Tag Archives: Entertainment

The Other Side of the Wind (2018, Review)

Orson Welles directed a handful of the most influential and important films in history. Despite his personal and professional failings, of which there were many, Welles remains a great artist. We should give any work of his the benefit of the doubt.

I tried to do that. Really, I did. But The Other Side of the Wind is a train wreck.

It’s not without its charms. I thought it interesting how Welles makes fun of the pompous “cineasts” who follow Jake Hannaford (John Huston) around. It’s not without irony – those nerds are the primary reason people still care about Welles today. Even so, the movie overall is a slog to get through.

Let’s start with the obvious. This movie is essentially two hours of obnoxious people rambling about nothing intercut with scenes from what looks like a pretty crappy movie.

My biggest issue with the movie is that it’s basically a lesser version of 8 1/2 (1963). I don’t know if this was intentional, but the movie just isn’t funny enough to work as satire. It’s like Welles saw Fellini’s masterpiece and thought to himself, “I can do that!” [Ron Howard voice – he couldn’t.]

Then there’s the “Where’s Poochie?” quality. Ninety percent of the dialogue involves people talking about Hannaford. But Hannaford barely has any lines. We learn a lot about what the characters think of Hannaford, but little about the characters themselves.

I didn’t get a good sense of why these characters are so obsessed with Hannaford anyway. The only reason we know he’s a good or important director is because no one will shut up about it. The film within a film certainly doesn’t showcase the workings of a genius.

That brings me to the film within the film. Is it supposed to be a knockoff of risqué arthouse movies of the 60’s or part of the brief mainstream porno period of the 70’s? It certainly feels more like the latter, only weirder.

It’s not even a good example of film within a film. Take HBO’s “The Deuce.” The film within a film on the show, Red Hot, makes sense. We see why it’s good too, through the energy of the making-of scenes. We know Candy (Maggie Gyllenhaal), and we understand her motivations and passions. We aren’t just made to think it’s good because the characters won’t stop talking about how good it is.

Maybe, maybe, if Welles supervised the final cut of The Other Side of the Wind, it wouldn’t be such a mess. Who knows? That doesn’t change the fact that it’s a bad movie.

You might like The Other Side of the Wind if you’re an Orson Welles completist. Otherwise, you can probably skip this one.

(c) 2018 D.G. McCabe

Bohemian Rhapsody (2018) (Review)

The rock and roll biopic is hard to pull off. For every Ray (2004) or Hard Day’s Night (1964) there are a dozen films like Jersey Boys (2014). Bohemian Rhapsody (2018), the story of Queen, was an especially troubled production, with almost a decade mired in development hell. It’s no small success, therefore, that the movie is more on the “good” side of Rock and Roll movies than the “schlock” side.

Much like legendary French film Children of Paradise (1945), the story of Bohemian Rhapsody’s production is more interesting than the movie itself. The first director, Dexter Fletcher quit, only to be rehired when his replacement, Bryan Singer, was sacked. Sacha Baron Cohen was supposed to play Freddie Mercury, but left the project because of creative differences with David Fincher, who by the way, also left the project. Queen itself was unhappy with the first several scripts too – they wanted a Hard Day’s Night style family movie apparently and the studio wanted a raunchy, R rated retelling of the hard-partying life of Freddy Mercury. Somehow the final product achieved some balance of these two visions.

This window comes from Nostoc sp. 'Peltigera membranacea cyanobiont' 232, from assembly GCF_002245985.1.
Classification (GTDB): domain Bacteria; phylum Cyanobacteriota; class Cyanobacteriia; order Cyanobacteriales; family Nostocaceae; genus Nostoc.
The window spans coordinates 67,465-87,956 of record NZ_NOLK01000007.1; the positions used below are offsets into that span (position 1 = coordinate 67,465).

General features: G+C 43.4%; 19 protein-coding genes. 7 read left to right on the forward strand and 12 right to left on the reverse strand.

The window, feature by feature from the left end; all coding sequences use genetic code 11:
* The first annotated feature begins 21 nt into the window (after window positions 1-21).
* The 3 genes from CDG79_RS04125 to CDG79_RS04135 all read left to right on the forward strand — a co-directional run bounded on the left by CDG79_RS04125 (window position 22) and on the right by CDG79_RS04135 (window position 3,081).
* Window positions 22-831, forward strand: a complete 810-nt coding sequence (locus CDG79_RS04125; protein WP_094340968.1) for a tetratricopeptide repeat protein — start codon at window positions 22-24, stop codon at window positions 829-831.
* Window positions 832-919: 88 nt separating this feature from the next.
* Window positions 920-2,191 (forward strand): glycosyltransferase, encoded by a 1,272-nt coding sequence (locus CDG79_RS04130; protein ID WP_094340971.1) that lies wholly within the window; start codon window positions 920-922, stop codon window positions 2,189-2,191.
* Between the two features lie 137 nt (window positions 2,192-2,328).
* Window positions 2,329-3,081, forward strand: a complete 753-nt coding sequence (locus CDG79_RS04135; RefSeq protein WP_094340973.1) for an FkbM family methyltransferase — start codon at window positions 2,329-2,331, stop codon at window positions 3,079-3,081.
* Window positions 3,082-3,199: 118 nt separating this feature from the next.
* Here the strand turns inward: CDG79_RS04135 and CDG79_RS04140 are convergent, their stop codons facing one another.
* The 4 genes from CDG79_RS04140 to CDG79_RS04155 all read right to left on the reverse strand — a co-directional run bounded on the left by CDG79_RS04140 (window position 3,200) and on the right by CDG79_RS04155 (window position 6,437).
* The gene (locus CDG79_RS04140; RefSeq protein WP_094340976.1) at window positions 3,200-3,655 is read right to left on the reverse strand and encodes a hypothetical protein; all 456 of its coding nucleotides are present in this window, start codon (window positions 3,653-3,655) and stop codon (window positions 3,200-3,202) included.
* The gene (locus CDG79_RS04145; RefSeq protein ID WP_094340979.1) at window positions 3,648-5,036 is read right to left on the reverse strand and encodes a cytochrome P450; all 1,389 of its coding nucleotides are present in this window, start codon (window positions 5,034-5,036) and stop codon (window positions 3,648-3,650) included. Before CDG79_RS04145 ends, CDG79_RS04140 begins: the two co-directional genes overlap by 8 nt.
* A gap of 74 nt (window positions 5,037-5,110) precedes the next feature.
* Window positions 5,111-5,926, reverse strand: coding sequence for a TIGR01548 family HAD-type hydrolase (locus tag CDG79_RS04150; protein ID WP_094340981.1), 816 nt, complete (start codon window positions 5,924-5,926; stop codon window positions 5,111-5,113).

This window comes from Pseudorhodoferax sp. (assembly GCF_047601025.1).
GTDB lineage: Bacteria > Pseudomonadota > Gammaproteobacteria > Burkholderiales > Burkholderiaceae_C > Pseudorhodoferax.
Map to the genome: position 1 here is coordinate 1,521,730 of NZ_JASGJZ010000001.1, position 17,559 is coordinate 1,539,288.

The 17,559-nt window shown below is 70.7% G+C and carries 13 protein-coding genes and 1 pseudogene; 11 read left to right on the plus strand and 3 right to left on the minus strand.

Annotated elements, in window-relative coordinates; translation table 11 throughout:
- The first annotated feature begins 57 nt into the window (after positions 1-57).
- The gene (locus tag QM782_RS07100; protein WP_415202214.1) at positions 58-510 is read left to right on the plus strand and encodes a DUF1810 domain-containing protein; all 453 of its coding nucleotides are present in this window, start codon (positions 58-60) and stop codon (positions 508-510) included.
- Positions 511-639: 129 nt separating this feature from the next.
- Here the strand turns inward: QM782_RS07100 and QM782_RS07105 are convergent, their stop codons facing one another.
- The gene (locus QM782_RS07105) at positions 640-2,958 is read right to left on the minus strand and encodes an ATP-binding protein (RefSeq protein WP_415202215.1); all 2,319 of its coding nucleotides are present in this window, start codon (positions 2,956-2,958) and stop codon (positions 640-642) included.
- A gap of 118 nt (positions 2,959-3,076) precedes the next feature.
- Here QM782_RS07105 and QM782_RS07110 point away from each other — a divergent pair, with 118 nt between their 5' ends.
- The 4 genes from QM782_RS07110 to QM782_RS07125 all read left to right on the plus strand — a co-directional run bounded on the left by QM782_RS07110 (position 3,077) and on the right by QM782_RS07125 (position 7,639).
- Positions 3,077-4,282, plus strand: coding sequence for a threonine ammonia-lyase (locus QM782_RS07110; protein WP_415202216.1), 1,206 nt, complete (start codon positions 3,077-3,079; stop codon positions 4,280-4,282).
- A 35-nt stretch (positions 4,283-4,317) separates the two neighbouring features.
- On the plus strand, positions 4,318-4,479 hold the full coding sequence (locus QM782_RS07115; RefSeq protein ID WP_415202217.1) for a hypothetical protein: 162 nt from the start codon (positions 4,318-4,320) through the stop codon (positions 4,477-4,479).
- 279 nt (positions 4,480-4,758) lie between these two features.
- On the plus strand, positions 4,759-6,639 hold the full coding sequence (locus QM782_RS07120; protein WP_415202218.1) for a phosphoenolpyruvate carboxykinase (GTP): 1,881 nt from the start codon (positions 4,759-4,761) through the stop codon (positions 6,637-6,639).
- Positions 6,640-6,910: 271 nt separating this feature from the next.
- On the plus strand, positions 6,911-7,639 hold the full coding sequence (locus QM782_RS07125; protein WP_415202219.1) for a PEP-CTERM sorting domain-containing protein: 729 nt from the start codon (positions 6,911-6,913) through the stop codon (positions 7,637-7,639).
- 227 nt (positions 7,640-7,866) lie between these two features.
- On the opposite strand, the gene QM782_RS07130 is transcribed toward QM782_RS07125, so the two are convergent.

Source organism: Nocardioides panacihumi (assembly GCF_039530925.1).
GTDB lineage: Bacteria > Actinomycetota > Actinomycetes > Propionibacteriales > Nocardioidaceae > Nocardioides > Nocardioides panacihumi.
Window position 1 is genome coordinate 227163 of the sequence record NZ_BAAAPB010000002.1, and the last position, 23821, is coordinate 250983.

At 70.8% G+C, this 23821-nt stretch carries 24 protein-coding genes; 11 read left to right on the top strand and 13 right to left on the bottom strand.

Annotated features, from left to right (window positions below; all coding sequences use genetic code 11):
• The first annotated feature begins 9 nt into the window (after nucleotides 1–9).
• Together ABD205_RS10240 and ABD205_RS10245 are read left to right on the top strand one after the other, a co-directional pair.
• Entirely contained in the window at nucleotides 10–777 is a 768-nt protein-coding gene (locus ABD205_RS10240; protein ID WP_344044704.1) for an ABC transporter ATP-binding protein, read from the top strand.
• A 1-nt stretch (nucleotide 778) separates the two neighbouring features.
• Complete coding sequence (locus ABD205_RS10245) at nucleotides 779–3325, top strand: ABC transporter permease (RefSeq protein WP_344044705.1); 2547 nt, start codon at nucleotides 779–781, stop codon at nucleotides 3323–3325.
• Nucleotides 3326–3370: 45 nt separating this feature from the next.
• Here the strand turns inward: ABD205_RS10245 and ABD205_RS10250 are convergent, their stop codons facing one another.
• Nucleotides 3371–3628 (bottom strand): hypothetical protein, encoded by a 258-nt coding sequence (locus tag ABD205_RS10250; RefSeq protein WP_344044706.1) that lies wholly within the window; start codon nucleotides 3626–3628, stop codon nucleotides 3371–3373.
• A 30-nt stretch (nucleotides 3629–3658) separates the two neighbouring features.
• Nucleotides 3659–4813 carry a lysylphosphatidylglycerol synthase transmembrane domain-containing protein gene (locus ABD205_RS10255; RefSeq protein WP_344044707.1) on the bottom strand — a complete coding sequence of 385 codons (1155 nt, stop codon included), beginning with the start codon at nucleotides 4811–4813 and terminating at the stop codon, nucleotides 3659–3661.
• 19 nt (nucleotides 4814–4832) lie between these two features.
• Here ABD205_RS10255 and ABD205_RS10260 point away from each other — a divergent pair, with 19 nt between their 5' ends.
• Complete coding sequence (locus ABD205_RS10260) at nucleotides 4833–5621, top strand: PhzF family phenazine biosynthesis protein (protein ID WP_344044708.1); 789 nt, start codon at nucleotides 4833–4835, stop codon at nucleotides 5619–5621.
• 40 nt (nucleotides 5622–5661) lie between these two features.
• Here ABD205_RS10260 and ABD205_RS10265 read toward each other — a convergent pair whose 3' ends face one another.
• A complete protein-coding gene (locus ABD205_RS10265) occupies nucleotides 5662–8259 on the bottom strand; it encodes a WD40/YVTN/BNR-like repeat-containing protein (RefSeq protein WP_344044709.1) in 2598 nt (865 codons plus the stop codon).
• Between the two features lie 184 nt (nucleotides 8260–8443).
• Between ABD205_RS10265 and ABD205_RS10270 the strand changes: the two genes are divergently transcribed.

Bohemian Rhapsody is enjoyable enough, but it’s not a great film. Then Queen isn’t a “Great” band, are they? Music critics, after all, loathe Queen with a passion – so much so that the movie itself emphasizes the negative reviews. Case in point, New York Magazine’s clickbait hole Vulture recently ranked every member of the Rock and Roll Hall of Fame. Queen was ranked second to last, ahead of only recent “fan vote” winner Bon Jovi.

The most interesting thing about Queen, therefore, is how a band can be so beloved by fans but so despised by supposed experts. The movie does a solid job exploring this. It’s at its best when it explores the nuts and bolts of Queen’s creative process.

Rami Malek does a fine job capturing Mercury’s stage persona, which is no small task. Still, I felt that the parts that focused on Mercury rather than the band were the weaker parts of the movie. Maybe that was intentional. After all, Mercury needed Brian May, Roger Taylor, and John Deacon to become a superstar. Otherwise he was just an awkward kid with an incredible signing voice.

Much like its subject matter, the movie gets self indulgent. It recreates so many of Queen’s legendary performances that it feels at times more like a concert film than a biopic. I don’t know how one is to value that particular quality critically-speaking, but it makes the movie a lot of fun to watch.

Overall, you should go see Bohemian Rhapsody if you want to see a fun rock band movie and/or if you like Queen. Otherwise, if you’re a professional music critic, you probably won’t enjoy a movie about the Rock and Roll press’ favorite punching bag. Or you might like to give it Mystery Science Theater treatment. I can’t answer that for you.

(C) 2018 D.G. McCabe

Hamilton: Is it Really That Good?

After three years of waiting, I finally saw Hamilton this month. It was a touring production, sure, but that didn’t matter. It’s the pinnacle of the American musical art-form.

But it’s only been out for three years, you say? Perhaps it won’t age well, you predict? Can it really be that good?

Not all art ages well. The number of forgettable films that have won Oscars are the foremost example. Musical theater isn’t like that, however. A show has to be good enough to get on Broadway and stay there in order to get any accolades whatsoever. In other words, a musical has to be great already to stay in the conversation for more than a season.